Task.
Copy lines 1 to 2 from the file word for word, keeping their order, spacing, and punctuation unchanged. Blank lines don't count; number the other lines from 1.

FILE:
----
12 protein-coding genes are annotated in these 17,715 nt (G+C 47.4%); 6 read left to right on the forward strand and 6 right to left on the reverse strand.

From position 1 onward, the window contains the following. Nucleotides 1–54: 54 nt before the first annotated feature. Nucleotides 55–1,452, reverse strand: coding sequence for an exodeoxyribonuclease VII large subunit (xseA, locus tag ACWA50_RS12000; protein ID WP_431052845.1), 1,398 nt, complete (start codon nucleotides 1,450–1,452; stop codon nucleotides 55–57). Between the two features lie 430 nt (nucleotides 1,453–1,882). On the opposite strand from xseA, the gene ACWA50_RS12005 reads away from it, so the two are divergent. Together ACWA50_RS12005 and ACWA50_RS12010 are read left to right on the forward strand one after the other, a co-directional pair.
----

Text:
12 protein-coding genes are annotated in these 17,715 nt (G+C 47.4%); 6 read left to right on the forward strand and 6 right to left on the reverse strand.

From position 1 onward, the window contains the following. Nucleotides 1–54: 54 nt before the first annotated feature. Nucleotides 55–1,452, reverse strand: coding sequence for an exodeoxyribonuclease VII large subunit (xseA, locus tag ACWA50_RS12000; protein ID WP_431052845.1), 1,398 nt, complete (start codon nucleotides 1,450–1,452; stop codon nucleotides 55–57). Between the two features lie 430 nt (nucleotides 1,453–1,882). On the opposite strand from xseA, the gene ACWA50_RS12005 reads away from it, so the two are divergent. Together ACWA50_RS12005 and ACWA50_RS12010 are read left to right on the forward strand one after the other, a co-directional pair.